Scheduling crew, and their workload, is very complicated. The same crew is responsible for both operating and maintaining the vessel - so maintenance management is closely intertwined with crew management.
There are complex interdependencies between maintenance, operational tasks and crew management, which need to be taken into account. There can be unforeseen changes in the equipment's condition, which means that the 'maintenance intervals' - time periods between maintenance work - need to be updated. Crew are either doing maintenance they don’t need to do, or doing too much ‘unplanned’ maintenance (fixing something which has broken). The maintenance workload needs to be distributed through the vessel's voyage.
Condition based maintenance, systems which continuously monitoring equipment and suggest when maintenance work needs to be done, adds to the complexity of scheduling. So do the shorter port stays and increased port visits of today's maritime operations.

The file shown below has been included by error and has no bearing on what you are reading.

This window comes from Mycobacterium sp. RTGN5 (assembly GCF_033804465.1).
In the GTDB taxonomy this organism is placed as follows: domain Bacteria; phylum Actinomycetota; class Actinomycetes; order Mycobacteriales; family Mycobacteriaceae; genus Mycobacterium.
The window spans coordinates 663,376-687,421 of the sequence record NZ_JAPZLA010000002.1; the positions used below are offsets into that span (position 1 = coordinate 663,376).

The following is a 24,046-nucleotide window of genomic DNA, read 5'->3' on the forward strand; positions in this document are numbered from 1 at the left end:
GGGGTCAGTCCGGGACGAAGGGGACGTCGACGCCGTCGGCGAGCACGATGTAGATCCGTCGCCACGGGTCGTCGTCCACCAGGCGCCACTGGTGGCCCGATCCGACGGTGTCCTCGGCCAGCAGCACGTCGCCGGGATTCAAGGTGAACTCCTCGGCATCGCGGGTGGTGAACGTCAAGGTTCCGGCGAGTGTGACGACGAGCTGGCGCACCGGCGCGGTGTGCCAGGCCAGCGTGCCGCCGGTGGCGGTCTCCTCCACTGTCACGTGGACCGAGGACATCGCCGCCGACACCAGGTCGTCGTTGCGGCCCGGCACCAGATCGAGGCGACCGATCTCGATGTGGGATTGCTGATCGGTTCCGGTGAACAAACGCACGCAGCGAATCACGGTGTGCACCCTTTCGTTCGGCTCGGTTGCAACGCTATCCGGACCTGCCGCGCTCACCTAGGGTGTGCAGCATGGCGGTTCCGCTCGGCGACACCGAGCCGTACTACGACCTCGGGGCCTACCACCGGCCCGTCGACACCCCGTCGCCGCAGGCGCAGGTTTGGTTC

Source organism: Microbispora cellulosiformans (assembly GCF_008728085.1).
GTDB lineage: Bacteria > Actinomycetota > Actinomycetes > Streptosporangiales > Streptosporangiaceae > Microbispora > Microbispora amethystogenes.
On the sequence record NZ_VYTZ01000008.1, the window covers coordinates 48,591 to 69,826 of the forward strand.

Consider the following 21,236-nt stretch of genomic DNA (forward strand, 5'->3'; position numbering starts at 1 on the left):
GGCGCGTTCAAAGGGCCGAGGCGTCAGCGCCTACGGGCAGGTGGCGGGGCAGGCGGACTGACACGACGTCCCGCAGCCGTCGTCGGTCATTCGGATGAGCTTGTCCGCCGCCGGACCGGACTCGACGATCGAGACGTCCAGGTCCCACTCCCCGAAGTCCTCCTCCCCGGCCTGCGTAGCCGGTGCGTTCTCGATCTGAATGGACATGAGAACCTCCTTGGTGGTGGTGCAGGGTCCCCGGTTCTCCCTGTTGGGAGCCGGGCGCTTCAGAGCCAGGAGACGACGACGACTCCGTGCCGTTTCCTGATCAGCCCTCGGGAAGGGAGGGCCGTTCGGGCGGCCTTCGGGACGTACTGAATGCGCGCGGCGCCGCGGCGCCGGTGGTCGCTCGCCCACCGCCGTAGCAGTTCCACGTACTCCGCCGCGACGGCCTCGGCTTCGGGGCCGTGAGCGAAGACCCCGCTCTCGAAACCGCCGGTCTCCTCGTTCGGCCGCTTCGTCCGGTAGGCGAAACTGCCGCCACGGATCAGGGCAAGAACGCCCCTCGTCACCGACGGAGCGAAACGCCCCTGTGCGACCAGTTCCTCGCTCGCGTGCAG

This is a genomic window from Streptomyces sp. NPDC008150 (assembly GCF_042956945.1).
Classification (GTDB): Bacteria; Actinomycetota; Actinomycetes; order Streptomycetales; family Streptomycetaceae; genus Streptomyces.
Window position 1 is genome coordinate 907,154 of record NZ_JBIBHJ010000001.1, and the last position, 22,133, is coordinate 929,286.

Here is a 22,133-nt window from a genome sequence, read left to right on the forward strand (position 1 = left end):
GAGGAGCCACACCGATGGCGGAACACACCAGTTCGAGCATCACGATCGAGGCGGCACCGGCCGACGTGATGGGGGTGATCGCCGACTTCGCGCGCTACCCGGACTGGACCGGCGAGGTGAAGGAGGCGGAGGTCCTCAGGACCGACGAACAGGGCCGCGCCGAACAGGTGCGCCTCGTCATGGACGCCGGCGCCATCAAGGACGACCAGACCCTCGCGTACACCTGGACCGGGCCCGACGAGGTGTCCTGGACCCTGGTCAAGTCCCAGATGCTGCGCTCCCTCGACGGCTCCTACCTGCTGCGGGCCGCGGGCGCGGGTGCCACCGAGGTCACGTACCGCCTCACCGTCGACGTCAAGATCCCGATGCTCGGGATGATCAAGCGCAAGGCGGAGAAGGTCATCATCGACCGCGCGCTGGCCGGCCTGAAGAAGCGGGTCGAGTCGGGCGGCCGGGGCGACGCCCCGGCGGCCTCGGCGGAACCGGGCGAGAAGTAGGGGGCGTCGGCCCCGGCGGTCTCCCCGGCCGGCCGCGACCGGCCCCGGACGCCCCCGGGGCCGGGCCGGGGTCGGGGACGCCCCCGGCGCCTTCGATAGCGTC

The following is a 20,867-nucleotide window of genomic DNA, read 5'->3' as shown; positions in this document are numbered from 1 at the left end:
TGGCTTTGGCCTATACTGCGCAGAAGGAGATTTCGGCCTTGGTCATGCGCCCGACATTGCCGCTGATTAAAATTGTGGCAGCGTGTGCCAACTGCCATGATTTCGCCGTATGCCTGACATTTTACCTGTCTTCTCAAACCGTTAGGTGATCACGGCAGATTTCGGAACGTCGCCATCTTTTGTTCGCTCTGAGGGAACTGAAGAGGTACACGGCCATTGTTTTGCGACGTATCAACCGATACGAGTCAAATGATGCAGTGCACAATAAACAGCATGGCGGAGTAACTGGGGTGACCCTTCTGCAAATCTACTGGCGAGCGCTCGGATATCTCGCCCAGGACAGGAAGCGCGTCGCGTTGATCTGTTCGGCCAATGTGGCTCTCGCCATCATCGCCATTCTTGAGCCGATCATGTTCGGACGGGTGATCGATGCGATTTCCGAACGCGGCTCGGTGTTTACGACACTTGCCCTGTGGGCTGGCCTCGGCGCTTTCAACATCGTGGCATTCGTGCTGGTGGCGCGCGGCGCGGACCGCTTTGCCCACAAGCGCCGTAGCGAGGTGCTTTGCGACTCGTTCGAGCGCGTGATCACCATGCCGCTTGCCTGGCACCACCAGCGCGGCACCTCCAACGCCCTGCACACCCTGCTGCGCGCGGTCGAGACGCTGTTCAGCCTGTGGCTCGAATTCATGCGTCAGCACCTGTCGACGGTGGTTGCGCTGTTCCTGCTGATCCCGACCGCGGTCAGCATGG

Fraunhofer is developing a software tool called SCEDAS which can integrate maintenance scheduling into crew and voyage planning systems, and other software packages, so shipping companies can get the right number of crew members onboard, get the necessary work done on time, and do it all with minimum costs.
The software computes an optimised work schedule, mapping operational and maintenance work to available crew time, taking into account crew qualifications, voyage specific dependencies and rest hour regulations. When decisions need to be made, the software provides the data which can inform the decision making.
In this webinar, Anisa Rizvanolli of Fraunhofer will present SCEDAS and a real-world use case for decision support.